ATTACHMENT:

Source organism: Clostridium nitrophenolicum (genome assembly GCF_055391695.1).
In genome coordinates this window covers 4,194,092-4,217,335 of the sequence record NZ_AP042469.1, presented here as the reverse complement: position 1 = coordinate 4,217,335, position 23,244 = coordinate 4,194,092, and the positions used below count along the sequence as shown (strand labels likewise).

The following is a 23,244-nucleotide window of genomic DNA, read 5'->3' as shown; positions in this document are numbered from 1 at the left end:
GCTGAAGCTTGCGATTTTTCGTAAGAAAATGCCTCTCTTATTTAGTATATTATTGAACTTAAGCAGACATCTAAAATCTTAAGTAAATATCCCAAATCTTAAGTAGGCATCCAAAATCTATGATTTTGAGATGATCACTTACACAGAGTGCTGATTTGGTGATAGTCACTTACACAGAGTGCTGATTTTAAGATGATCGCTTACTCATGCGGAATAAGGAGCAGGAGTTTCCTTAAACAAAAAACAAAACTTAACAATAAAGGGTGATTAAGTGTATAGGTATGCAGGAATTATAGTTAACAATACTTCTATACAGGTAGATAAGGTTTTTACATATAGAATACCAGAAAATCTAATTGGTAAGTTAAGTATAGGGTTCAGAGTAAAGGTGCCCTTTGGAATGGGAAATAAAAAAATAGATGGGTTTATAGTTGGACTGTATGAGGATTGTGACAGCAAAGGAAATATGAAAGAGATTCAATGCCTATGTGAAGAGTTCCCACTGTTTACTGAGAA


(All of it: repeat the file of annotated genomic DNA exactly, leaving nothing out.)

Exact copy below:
Source organism: Clostridium nitrophenolicum (genome assembly GCF_055391695.1).
In genome coordinates this window covers 4,194,092-4,217,335 of the sequence record NZ_AP042469.1, presented here as the reverse complement: position 1 = coordinate 4,217,335, position 23,244 = coordinate 4,194,092, and the positions used below count along the sequence as shown (strand labels likewise).

The following is a 23,244-nucleotide window of genomic DNA, read 5'->3' as shown; positions in this document are numbered from 1 at the left end:
GCTGAAGCTTGCGATTTTTCGTAAGAAAATGCCTCTCTTATTTAGTATATTATTGAACTTAAGCAGACATCTAAAATCTTAAGTAAATATCCCAAATCTTAAGTAGGCATCCAAAATCTATGATTTTGAGATGATCACTTACACAGAGTGCTGATTTGGTGATAGTCACTTACACAGAGTGCTGATTTTAAGATGATCGCTTACTCATGCGGAATAAGGAGCAGGAGTTTCCTTAAACAAAAAACAAAACTTAACAATAAAGGGTGATTAAGTGTATAGGTATGCAGGAATTATAGTTAACAATACTTCTATACAGGTAGATAAGGTTTTTACATATAGAATACCAGAAAATCTAATTGGTAAGTTAAGTATAGGGTTCAGAGTAAAGGTGCCCTTTGGAATGGGAAATAAAAAAATAGATGGGTTTATAGTTGGACTGTATGAGGATTGTGACAGCAAAGGAAATATGAAAGAGATTCAATGCCTATGTGAAGAGTTCCCACTGTTTACTGAGAA